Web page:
Here in Kennedy country, at a small suburban stadium in the New England town of New Britain, Durie today wins his 28th cap for Scotland in the friendly against the United States. With it comes an opportunity, as belated as it was unexpected, to establish himself as first-choice striker for next month's European Championship in England.
Durie, who will be 31 in December, last represented his country exactly two years ago in Holland. As recently as February he was out of the Rangers team for seven weeks after a fourth hernia operation, and could have been excused had he booked the family holiday to coincide with Euro 96.
Instead, circumstances have for once conspired in his favour, propelling Durie to the front of Scotland's attacking pack. The duo with which Craig Brown began the qualifying campaign, Duncan Shearer and Andy Walker, was never more than a holding operation. John McGinlay and John Robertson also faded from contention, albeit less rapidly, and Darren Jackson's chief virtue is versatility rather than virtuosity.
The focus switched to Duncan Ferguson, despite the fact that he has scored only one goal at any level for Scotland. The need for summer surgery closed off that option, forcing Brown to go into last month's friendly in Denmark with another untried, lightweight partnership comprising Kevin Gallacher and John Spencer.
In the meantime, Durie was starting to revel in the service provided by Paul Gascoigne and Brian Laudrup. A spring scoring spree, culminating in the dazzling hat-trick that brought Rangers the Scottish Cup and the double, took his season's tally to 23. That made him him the Premier Division's leading Scottish marksman, as well as winning him pounds 50 in a bet with Gazza about who would finish with more goals.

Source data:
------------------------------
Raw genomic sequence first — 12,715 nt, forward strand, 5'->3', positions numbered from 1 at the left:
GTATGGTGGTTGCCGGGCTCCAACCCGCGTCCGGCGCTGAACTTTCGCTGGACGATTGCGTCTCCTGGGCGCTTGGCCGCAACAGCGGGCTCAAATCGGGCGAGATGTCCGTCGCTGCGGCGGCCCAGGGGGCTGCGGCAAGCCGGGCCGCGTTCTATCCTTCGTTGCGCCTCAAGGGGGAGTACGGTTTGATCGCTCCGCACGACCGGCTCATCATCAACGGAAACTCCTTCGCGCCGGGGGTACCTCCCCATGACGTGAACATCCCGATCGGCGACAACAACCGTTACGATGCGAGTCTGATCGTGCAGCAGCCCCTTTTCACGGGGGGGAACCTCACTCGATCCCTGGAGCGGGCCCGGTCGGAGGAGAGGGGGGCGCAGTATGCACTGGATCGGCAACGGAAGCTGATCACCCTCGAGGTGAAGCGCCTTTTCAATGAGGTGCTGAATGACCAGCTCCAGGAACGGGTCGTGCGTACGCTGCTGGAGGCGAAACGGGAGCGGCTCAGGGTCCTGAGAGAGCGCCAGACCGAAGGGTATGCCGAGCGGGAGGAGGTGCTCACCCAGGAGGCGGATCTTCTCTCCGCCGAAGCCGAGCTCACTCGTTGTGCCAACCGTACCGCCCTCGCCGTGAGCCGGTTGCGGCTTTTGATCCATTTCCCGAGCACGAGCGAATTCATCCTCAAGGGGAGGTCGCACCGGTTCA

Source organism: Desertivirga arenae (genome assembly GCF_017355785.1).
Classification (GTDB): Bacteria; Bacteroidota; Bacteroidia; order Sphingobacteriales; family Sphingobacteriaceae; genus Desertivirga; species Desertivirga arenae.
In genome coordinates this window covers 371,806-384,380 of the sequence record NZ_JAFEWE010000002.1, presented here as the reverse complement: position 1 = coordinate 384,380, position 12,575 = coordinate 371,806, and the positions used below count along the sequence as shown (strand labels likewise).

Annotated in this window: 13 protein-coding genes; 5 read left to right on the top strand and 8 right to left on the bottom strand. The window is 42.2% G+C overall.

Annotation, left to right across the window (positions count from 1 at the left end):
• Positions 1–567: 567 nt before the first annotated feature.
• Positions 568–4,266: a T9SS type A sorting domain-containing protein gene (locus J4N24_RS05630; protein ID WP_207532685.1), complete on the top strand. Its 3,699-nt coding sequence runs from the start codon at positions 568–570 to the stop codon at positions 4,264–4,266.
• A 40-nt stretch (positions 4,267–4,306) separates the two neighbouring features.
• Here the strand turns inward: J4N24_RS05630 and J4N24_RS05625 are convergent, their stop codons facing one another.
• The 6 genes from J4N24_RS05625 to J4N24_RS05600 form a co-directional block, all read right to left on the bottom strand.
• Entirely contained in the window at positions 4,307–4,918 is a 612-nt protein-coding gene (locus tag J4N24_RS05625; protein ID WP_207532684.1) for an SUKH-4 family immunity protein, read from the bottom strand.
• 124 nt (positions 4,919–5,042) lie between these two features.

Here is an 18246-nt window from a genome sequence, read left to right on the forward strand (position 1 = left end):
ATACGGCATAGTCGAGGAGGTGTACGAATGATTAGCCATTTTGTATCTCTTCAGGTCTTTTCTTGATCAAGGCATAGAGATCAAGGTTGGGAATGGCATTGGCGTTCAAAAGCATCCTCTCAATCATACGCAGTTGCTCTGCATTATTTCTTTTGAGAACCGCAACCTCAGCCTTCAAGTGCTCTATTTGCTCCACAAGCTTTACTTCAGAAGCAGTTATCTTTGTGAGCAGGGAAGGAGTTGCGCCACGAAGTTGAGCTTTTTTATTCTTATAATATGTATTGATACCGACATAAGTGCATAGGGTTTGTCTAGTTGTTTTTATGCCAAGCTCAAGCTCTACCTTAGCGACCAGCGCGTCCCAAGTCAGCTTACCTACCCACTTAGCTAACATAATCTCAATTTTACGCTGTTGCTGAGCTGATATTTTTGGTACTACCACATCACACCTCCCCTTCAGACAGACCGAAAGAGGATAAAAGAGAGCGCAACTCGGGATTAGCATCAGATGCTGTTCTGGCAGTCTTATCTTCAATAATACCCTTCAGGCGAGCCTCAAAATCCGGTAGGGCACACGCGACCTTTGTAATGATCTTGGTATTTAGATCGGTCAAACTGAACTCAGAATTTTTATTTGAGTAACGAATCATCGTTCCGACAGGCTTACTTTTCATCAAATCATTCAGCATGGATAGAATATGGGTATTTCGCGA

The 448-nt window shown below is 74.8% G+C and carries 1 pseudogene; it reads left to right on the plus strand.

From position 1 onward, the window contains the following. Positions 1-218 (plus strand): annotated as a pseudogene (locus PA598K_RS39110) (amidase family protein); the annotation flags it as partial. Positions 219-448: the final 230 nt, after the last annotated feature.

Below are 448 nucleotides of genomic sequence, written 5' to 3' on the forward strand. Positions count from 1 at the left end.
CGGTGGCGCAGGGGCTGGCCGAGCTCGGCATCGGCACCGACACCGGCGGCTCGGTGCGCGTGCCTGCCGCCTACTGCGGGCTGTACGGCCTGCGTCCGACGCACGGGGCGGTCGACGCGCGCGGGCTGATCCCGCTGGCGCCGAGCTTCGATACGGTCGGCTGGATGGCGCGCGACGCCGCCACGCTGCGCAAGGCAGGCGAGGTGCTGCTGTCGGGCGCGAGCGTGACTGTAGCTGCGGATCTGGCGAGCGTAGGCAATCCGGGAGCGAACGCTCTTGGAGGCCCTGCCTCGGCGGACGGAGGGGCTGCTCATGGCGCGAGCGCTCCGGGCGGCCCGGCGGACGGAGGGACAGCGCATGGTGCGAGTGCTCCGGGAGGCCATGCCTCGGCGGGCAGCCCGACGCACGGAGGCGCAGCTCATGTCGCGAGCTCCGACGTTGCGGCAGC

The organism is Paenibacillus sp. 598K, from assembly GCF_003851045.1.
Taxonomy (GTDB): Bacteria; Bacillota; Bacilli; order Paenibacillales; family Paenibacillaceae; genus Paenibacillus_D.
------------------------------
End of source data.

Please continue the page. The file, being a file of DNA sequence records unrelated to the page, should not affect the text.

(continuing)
For Brown, it was like discovering he had acquired a new player, although the Scotland manager had never ruled out a recall. "I've been a Durie fan ever since I saw him score three for East Fife against Hamilton Accies when he was a boy," he said. "After he joined Hibs, I used him in tandem with Robert Fleck in a very good Under-21 side, and I followed him closely when he was at Chelsea and Tottenham.
"I also played him through the middle in my first match in charge, with Pat Nevin playing off him. But there were times when he was out of the Rangers side, or operating wide, and that made it harder to pick him."
Whoever plays alongside or off Durie, Ally McCoist's calf strain means that Brown must create another fresh partnership less than a fortnight before the finals. Aberdeen's Scott Booth, whose five goals in 10 caps he extols as "in the Gary Lineker class", arguably needs a game more than Gallacher or Spencer after an injury-plagued season. Five of the Scots' 10 substitutes are allowed to come on, so all three could be involved.
A total of 19 goals in 10 qualifying games might indicate that Scotland's striking deficiencies have been exaggerated. But only five of those came in the six fixtures with Russia, Greece and Finland, the others arriving at the expense of San Marino and the Faroe Islands.
Equally, while Durie's own record of four international goals hardly suggests that opponents should be quaking in their Qasars, his deployment in midfield during Andy Roxburgh's reign renders that statistic of equally questionable value.
Meanwhile, Durie's past, like Mr Clinton's, is never far behind. By coincidence, the defender who could mark him today - the North Carolina-born, Scottish- bred Steve Pittman - also lists East Fife among his employers, though the only time they have been on the same pitch was when Pittman was with Partick.
The more significant reunion may be yet to come. It cannot have escaped the notice of the man who bought him for Spurs, Terry Venables, that Durie appears to be peaking nicely for the meeting with Gascoigne and Co at Wembley on 15 June.